Pilates was a perfect fit. Within a few months I was hired to teach Pilates at Breathe and have been there ever since. The desire to become a Physiotherapist resurfaced and I applied for University as a mature age student. Fate, however, had other plans and I got into Podiatry: a fabulous profession, but not for me. I transferred after the first year into a degree that was solely focused on my current interest: Human Anatomy and Physiology.
During this time I was seeing an Osteopath. I recall one session with her that was especially profound. She was holding my feet and I started to become aware of parts of my body I had never ‘felt’ before – my stomach felt like it was adjusting – not my abdominal region, the actual organ! Then my shoulders started to release, dropping down to the table, I hadn’t been aware I was holding tension in them…. What the hell? She was holding my feet? What was this? Magic? After that session, things started to change. I started to change. An unraveling had started to take place. My osteopath told me I could learn to do the same treatments: it was called Craniosacral Therapy. I did my research and within a month, was signed up for my first course.
Craniosacral therapy feels like a way to integrate all facets of my personality with the accumulated skills from my varied careers. Something that I have only just noticed by writing this, is that my life to date reminds me of several ‘choose your own adventure’ books occurring simultaneously and along the way there were people at every stop suggesting something that might be beneficial to me… Argh the serendipity of human connection!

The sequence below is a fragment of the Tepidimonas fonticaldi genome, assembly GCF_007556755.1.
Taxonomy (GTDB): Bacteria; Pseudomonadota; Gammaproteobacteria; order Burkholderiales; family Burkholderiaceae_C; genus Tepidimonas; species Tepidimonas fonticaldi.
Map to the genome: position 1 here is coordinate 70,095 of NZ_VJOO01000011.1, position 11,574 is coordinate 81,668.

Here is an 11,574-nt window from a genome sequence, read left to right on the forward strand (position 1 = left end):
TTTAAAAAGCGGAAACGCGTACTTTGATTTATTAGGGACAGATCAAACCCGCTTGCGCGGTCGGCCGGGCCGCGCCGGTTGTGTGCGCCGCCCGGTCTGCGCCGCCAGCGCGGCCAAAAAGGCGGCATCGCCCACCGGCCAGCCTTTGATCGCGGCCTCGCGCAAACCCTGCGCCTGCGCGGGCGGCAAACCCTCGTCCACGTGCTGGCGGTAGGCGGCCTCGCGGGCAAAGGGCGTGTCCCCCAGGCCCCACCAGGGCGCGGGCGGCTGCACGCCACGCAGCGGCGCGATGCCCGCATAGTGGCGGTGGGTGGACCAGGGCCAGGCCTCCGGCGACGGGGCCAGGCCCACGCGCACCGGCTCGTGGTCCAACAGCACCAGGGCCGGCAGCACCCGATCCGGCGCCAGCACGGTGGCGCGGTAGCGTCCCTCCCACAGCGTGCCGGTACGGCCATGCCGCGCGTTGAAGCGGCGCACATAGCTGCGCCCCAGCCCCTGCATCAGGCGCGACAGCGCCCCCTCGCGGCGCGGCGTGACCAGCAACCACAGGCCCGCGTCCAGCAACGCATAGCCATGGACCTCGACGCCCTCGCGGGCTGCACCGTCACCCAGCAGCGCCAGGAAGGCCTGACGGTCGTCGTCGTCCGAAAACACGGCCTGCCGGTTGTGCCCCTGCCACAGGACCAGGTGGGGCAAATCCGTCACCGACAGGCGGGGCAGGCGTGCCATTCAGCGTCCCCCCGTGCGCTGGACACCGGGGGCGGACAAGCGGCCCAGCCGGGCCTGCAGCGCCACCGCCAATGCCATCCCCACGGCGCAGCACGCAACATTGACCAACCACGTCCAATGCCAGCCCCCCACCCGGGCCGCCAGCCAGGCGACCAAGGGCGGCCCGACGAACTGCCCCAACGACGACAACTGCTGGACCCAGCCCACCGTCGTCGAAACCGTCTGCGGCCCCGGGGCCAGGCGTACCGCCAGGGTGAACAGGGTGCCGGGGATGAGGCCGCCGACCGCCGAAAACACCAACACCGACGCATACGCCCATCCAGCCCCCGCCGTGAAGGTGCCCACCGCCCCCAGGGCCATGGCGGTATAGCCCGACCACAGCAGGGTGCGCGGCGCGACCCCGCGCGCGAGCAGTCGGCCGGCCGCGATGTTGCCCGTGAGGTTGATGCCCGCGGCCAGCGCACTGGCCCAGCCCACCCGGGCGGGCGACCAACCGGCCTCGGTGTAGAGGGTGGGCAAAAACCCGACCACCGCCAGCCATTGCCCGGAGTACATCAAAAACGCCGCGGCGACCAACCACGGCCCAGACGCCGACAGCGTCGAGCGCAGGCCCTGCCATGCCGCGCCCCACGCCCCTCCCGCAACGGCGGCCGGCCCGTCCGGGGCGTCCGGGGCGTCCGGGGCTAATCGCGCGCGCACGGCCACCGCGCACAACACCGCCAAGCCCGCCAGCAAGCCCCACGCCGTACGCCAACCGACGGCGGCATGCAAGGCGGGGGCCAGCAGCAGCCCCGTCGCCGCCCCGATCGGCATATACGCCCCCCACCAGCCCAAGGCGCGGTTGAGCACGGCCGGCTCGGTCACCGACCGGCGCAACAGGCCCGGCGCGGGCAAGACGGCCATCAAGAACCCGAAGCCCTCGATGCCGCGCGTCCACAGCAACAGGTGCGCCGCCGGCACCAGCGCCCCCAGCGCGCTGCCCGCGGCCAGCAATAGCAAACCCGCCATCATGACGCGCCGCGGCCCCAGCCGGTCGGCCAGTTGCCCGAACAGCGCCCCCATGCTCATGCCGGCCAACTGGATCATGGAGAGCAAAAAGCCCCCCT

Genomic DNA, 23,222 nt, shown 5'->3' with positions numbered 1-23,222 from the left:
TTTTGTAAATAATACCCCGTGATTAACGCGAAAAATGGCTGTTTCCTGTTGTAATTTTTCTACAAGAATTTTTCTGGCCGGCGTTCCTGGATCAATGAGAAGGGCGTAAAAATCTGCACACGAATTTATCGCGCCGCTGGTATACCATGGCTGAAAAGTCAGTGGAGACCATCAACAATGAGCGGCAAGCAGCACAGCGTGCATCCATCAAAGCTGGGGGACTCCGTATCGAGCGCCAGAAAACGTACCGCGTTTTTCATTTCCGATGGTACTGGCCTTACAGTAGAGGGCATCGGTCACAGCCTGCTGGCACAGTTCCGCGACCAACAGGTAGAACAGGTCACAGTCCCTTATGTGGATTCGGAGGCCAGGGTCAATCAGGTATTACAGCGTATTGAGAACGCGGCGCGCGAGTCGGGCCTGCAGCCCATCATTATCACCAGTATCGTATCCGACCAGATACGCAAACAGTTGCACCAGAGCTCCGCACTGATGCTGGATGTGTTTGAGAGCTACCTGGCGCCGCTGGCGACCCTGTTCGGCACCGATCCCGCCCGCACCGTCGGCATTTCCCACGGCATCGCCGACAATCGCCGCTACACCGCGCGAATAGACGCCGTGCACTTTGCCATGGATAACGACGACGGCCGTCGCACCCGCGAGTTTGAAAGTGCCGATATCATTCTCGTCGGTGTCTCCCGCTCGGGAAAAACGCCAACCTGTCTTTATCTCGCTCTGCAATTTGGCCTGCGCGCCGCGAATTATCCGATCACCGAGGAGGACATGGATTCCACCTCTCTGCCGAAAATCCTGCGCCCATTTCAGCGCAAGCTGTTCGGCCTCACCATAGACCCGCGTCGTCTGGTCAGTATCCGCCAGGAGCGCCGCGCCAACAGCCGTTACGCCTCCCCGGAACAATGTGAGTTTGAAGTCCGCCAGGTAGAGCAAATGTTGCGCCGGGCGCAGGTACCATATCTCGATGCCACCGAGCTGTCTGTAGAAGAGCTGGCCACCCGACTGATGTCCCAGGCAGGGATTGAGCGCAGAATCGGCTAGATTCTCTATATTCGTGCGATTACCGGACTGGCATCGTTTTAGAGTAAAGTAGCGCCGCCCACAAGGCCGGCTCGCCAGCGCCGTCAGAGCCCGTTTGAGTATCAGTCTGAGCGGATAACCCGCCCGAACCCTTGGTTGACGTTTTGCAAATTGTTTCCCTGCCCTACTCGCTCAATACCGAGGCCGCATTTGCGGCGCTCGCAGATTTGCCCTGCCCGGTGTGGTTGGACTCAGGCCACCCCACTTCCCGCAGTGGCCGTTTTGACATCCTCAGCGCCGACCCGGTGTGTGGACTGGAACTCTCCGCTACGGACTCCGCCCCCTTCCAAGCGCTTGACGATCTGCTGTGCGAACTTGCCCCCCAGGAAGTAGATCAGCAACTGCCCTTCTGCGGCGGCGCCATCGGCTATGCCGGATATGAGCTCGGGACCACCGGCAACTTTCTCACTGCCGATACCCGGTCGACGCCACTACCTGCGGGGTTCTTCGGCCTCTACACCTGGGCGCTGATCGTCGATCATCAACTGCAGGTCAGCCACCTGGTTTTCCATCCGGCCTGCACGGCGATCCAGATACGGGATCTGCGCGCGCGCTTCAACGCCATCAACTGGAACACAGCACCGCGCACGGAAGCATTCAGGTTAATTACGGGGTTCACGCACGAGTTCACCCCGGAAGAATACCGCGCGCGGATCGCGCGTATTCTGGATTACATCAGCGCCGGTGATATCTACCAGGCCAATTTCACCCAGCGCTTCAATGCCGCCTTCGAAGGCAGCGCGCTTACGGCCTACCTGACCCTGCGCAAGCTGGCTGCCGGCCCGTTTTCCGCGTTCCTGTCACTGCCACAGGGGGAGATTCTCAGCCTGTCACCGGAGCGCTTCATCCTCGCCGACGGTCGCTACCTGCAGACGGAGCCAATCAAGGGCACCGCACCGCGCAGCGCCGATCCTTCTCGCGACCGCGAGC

We all know the benefits of Yoga, but what affects do you feel most when you practice Yoga? For me, yoga practice, my belly dance practice and craniosacral therapy feel very complementary: they mobilize my energy and leave me feeling expansive and connected. What Yogis refer to as Prana, Craniosacral Therapists refer to as Potency. Yoga helps me become aware of this prana/potency in movement – where it is present &/or absent and is also a fabulous warm up/cool down for dancing :)
What is Craniosacral therapy? Craniosacral therapy is a light touch bodywork therapy that tracks the flow of prana (or as we call it ‘potency’) through the body. Our nervous system and skin are embryologically connected – they developed from the same layer so when a practitioner is making contact they are initiating a ‘neural conversation’ with that person. This stimulates a healing which is sort of like an energetic recharge of the cells, tissues and organs, where the body can see where it is healthy (prana/potency flows), and where it needs to ‘reboot’ health (prana/potency is stagnant or absent). The tracking of the health in the body is related to the whole body, including the Craniosacral System – the Cranium (skull), the sacrum (lower part of your spine) and the membranes that connect the two.